Seetal and Kavi briefed me on the different celebrations and ceremonies I’d be documenting from Seetal’s side over the three days. Another photographer covered Kavi’s end in Leicester, and we were both there for the main event. It was full-on hard work, but enormous fun. I was too hesitant at times, which meant I definitely missed some photo opportunities, but on the whole I felt I'd captured the important things - family, moments, colour, detail, emotion, tradition, and, of course, Seetal's stunning wedding outfit.

Maiyan / Rangoli / Mehndi

The Maiyan is a cleansing ceremony, performed a few days before the wedding to prepare the bride and groom for marriage. Family members contribute to a Rangoli (a colourful design, in this instance created with powder paint, but it can be done with rice) before later smearing the bride with a wonderfully yellow blend of turmeric, channa and mustard oil. We were blessed with a sunny day for this ceremony, so I like to pretend these were taken in India (we were in Leeds). Seetal also had mehndi applied to her hands and feet by talented artist Dilrani Kaur Lall  with help from Sukhmani Rayat. Whilst they laboured over this, all the women in the family partook in a Punjabi tradition known as Gidha Boliyan - dancing and singing folk songs, some of which get a bit cheeky. Later, family and friends gathered for a Sangeet evening - a party beginning with folk songs and ending with some lively Bhangra. Punjabis really know how to party!

Chura Ceremony

On day two I attended and photographed a ceremony which involved the maternal Uncles dipping chura (bangles) in milk then placing them, in a specific order, on Seetal's wrists. The bride is then dressed in a red chin (scarf). A lot of family pile into an average sized living room! Presents are shared, speeches made, tears are shed, and fun is had. Oh, and it probably goes without saying that there is food. There is always food. A lot of food.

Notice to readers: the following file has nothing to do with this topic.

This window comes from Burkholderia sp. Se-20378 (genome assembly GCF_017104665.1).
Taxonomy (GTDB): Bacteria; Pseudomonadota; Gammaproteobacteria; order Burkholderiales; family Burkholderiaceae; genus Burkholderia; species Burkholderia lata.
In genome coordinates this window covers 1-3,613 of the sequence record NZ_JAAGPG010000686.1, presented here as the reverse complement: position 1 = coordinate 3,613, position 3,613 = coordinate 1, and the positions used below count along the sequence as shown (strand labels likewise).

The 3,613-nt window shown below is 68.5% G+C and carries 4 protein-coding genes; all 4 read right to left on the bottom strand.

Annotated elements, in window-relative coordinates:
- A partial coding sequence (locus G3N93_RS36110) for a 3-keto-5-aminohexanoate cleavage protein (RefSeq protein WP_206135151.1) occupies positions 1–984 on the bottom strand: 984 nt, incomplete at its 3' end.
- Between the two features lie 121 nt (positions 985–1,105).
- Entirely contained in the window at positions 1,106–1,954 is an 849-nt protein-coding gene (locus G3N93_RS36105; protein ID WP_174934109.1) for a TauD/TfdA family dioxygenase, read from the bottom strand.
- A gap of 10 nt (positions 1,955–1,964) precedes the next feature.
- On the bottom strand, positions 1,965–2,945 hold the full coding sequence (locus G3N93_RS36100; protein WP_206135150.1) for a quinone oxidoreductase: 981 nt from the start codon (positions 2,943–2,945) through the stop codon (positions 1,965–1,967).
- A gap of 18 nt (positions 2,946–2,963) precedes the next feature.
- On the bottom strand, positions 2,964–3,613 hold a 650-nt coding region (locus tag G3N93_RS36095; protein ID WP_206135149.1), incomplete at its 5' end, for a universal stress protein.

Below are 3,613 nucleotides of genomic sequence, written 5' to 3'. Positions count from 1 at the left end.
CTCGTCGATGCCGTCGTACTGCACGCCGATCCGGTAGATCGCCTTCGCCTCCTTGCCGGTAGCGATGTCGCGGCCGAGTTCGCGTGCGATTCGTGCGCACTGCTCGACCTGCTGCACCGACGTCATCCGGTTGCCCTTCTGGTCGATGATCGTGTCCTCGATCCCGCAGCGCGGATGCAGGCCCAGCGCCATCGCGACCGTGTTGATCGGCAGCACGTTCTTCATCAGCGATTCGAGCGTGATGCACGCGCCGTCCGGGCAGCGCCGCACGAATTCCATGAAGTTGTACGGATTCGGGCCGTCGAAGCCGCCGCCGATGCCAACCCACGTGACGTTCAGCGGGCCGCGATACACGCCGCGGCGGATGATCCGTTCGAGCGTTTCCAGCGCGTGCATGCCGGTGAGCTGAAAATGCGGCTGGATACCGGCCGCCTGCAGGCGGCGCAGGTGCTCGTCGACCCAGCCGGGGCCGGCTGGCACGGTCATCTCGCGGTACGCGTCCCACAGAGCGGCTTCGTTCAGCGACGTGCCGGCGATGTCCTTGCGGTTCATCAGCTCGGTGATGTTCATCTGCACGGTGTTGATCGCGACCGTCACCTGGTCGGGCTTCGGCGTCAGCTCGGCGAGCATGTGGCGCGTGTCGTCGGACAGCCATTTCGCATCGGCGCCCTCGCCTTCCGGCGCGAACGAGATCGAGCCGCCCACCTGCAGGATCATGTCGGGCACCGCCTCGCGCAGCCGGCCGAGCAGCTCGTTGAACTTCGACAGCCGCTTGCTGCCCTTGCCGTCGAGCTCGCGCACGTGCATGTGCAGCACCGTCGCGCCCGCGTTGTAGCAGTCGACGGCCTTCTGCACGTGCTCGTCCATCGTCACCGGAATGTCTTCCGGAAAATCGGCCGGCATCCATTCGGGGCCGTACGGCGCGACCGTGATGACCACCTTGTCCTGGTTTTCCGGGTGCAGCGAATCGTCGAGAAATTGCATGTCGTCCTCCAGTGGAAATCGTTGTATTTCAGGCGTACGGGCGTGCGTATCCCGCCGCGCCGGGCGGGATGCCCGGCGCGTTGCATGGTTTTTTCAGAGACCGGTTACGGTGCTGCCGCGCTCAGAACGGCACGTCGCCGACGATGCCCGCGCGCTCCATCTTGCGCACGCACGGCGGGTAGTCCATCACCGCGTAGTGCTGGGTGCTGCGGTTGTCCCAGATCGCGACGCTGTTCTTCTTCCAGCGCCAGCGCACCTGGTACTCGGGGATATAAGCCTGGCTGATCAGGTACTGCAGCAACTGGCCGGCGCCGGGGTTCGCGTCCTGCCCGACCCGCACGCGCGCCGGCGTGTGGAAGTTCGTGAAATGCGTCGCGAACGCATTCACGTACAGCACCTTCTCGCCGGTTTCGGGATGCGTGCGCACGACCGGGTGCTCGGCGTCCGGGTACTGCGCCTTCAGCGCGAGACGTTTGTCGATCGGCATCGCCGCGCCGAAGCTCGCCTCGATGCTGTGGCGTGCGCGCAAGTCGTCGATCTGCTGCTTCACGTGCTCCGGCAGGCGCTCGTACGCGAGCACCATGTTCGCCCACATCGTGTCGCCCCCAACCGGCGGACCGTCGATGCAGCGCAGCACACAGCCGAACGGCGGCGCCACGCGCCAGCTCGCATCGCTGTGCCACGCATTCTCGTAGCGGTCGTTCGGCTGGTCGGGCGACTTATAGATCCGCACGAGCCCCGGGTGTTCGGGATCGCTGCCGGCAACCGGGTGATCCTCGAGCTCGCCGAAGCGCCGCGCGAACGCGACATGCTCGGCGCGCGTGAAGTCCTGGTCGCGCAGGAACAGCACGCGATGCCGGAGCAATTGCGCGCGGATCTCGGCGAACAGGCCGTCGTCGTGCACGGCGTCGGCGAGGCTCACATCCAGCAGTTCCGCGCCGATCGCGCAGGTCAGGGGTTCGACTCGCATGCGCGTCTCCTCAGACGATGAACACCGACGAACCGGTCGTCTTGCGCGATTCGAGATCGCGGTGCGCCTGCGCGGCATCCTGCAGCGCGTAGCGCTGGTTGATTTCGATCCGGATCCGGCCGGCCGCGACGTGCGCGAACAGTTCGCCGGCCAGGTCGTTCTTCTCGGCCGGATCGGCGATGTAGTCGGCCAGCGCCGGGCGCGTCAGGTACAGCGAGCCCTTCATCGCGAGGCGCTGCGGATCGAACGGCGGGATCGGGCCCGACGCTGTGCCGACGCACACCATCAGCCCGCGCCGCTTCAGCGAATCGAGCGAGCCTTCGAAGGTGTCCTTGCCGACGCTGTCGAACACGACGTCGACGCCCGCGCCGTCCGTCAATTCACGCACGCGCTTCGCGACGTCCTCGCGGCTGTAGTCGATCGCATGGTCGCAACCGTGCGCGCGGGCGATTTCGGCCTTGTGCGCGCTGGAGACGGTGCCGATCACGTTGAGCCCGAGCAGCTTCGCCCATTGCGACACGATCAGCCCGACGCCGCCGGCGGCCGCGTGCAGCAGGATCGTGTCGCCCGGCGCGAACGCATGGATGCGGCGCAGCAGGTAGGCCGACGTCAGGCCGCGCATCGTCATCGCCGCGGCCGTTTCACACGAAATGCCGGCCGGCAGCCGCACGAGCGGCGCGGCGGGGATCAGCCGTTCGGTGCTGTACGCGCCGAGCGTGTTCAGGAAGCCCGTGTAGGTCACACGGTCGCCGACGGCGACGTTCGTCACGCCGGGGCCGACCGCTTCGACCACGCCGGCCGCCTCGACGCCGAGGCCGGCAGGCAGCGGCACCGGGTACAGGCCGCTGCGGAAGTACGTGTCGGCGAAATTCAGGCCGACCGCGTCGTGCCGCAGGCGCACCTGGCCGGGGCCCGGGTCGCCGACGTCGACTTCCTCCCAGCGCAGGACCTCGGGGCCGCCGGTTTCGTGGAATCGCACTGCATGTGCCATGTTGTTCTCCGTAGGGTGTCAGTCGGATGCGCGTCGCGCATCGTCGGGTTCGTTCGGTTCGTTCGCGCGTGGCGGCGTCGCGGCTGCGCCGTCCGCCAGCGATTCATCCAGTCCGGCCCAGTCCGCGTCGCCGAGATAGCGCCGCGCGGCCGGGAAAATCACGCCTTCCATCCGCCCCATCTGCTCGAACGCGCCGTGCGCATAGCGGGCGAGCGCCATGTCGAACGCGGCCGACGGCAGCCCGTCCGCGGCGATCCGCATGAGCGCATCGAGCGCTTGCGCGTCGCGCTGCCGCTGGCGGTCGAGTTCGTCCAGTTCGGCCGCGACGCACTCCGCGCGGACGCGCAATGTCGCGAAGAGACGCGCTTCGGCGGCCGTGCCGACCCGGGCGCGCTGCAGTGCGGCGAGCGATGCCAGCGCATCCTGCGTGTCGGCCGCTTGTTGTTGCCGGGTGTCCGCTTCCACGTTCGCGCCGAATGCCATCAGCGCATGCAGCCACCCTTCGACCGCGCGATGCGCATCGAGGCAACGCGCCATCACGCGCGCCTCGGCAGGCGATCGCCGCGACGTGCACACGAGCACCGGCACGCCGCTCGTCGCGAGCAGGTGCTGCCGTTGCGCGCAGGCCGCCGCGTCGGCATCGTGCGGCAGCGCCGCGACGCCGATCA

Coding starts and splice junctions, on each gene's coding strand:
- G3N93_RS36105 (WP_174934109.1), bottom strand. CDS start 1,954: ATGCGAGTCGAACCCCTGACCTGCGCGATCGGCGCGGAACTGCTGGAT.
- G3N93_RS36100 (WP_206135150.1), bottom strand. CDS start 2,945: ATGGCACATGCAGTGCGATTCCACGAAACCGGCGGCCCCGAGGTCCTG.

Milni / Anand Karaj / Doli

On the 'big day' the Bride finds a space to finish preparing herself as the Groom's family arrive at the Gurdwara. The Bride's female friends and relatives jostle at the back door, indulging a jokey ritual with the Groom's relatives about whether or not to let them in. Then a more formal ceremony takes place, the Milni, where the person in charge of the scriptures introduces key family members to one another. 

The marriage ceremony itself is called Anand Karaj, where Kavi arrives first to sit before the Guru Granth Sahib. Live Kirtan music is played, led by the rather awesome Kirpal Singh Panesar. After Seetal enters with her family and sits beside Kavi, Seetal's Mum, Keran gives her daughter's scarf to her new son-in-law, known as the Palle Di Rassam - a clearly symbolic and emotional moment.  The formal part of the ceremony ends with the Laavan, the circulation of the Holy Book before sweets are given out to everyone. Guests patiently gather to give blessings to the couple and have their picture taken in turn - the point at which I get serious cramp from endlessly snapping!

After yet more food, both families later return to the Bride's family home, only this isn't straightforward, as there has to be more slapstick tussling at the front door and money exchanged before the Groom is allowed to enter! Finally, after even more food, the day ends with the Doli - rice is thrown and Seetal leaves home with her new husband and family. Like any good wedding, it gets a bit teary.

I can't thank the families enough for this wonderful experience, and wish them the absolute best! To see more images from this work, hop over to my Flickr.

Gear: I used my trusty Canon EOS 60D, mostly with a 55-250mm lens, and newly acquired 70D, with a 18-55mm lens. Occasionally I used a wide 10-18mm lens. For better or worse, I always use natural/available light.